If you have ever run into this message when you’re trying to install some package, there are some steps you could follow in order to diagnose the issue properly. First let’s get down to the basics so we are on the same page.
in your system!
-bourne again shell: rpm: command not found
Let me guess: you typed some
rpm command into bourne again shell, and you ran into the following error:
-bourne again shell: rpm: command not found
If you tried using ‘rpm’ in the second most popular shell, zsh, you would see the following error message instead:
zsh: command not found: rpm
To fix this error, you need to configure your system to use the RPM Package Manager (RPM). Read the next section for how to configure your OS to use RPM.
What is RPM?
The RPM Package Manager (RPM) is a free and open-source package management system used by Red Hat Linux and its derivatives such as CentOS and Fedora. RPM also refers to the rpm command and .rpm file format. An RPM Package consists of an archive of files and metadata including information such as dependencies and install location.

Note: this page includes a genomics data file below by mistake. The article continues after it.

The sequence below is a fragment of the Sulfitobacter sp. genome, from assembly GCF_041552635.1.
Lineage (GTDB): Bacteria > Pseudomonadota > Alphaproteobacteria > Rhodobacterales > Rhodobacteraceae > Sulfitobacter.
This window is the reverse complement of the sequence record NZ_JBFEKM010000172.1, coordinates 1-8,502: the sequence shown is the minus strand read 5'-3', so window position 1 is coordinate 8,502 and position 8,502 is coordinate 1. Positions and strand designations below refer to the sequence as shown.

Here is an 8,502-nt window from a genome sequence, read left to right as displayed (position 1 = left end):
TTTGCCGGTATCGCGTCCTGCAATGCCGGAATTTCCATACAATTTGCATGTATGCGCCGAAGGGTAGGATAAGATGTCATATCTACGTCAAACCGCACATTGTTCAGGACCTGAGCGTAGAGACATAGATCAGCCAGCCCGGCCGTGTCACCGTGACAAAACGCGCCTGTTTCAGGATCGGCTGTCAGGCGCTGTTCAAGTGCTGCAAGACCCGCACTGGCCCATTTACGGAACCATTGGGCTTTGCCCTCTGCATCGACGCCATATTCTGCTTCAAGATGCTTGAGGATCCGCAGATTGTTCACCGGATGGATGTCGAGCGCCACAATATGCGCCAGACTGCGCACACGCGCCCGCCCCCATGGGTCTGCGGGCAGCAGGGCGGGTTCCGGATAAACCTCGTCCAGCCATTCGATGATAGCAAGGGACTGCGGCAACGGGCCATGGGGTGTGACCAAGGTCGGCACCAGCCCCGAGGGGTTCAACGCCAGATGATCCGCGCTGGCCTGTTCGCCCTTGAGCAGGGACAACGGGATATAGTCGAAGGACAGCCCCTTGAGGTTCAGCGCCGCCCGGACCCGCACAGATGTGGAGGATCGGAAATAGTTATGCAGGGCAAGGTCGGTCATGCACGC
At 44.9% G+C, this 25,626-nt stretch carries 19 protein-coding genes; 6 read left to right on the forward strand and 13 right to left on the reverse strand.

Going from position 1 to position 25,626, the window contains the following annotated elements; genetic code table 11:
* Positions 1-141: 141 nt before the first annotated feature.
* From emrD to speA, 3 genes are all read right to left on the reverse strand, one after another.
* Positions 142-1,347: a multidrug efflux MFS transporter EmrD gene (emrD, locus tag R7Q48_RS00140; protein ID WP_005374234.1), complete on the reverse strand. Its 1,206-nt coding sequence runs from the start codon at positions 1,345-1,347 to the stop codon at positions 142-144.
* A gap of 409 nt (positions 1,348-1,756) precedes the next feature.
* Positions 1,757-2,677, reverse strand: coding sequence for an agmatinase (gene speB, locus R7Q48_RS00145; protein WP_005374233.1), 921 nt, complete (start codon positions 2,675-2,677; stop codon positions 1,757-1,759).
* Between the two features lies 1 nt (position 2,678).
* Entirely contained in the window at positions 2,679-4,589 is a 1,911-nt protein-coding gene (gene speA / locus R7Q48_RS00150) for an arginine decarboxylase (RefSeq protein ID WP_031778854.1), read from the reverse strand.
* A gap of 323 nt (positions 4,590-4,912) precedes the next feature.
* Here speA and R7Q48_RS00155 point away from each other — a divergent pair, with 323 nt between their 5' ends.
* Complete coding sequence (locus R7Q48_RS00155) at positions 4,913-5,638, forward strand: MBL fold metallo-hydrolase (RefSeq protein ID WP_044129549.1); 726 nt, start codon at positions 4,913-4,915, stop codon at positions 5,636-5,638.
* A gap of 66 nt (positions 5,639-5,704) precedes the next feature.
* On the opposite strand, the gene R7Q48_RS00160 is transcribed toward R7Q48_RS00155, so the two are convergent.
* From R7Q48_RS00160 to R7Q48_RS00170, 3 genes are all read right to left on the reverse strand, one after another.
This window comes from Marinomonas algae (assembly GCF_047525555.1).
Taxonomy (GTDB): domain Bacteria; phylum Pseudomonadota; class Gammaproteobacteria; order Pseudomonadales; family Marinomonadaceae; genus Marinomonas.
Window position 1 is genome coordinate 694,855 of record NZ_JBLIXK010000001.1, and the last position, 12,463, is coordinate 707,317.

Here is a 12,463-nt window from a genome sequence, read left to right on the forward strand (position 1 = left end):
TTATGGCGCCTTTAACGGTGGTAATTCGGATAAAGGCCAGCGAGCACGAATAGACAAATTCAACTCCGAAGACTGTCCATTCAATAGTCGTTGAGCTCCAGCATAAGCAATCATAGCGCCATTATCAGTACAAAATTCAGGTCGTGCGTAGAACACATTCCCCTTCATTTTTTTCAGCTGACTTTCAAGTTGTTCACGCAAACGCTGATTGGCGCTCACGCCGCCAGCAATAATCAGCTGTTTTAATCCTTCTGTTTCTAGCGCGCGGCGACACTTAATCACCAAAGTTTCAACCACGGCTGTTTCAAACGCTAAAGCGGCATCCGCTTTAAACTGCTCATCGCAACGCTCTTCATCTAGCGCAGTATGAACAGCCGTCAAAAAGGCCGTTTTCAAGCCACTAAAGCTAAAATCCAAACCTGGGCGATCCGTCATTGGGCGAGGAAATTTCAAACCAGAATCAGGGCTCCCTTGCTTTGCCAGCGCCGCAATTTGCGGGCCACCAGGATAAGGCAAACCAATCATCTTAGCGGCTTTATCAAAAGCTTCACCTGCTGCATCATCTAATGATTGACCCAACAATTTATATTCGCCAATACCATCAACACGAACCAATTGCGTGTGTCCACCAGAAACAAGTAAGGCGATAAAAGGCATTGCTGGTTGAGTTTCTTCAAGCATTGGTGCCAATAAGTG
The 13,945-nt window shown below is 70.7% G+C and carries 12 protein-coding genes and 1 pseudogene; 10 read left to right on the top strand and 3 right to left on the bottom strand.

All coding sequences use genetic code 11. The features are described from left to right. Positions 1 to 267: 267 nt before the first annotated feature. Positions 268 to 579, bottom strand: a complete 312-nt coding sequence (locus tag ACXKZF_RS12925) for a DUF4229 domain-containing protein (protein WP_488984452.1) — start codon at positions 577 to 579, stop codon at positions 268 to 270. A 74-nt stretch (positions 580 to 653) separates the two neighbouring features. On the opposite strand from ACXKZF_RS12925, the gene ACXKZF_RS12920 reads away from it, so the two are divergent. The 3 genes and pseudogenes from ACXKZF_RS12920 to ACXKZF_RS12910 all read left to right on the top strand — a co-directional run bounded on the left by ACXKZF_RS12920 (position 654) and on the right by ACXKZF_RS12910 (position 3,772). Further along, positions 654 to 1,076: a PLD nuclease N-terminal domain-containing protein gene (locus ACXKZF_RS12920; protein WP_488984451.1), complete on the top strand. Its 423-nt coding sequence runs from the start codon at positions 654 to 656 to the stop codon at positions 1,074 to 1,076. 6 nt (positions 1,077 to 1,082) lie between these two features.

The fact that you have seen that error means that you were trying to install, update, remove, verify, query or do some other operation on a package.
In this article, I will do my best to walk you, step by step, towards solving this issue. Let’s start with the first step:
Determine which GNU/Linux distro you are using:
Different GNU/Linux distros might use different package managers. If you are used to Fedora, for example, and you have decided to move to Ubuntu, you need to understand that both use entirely different package managers.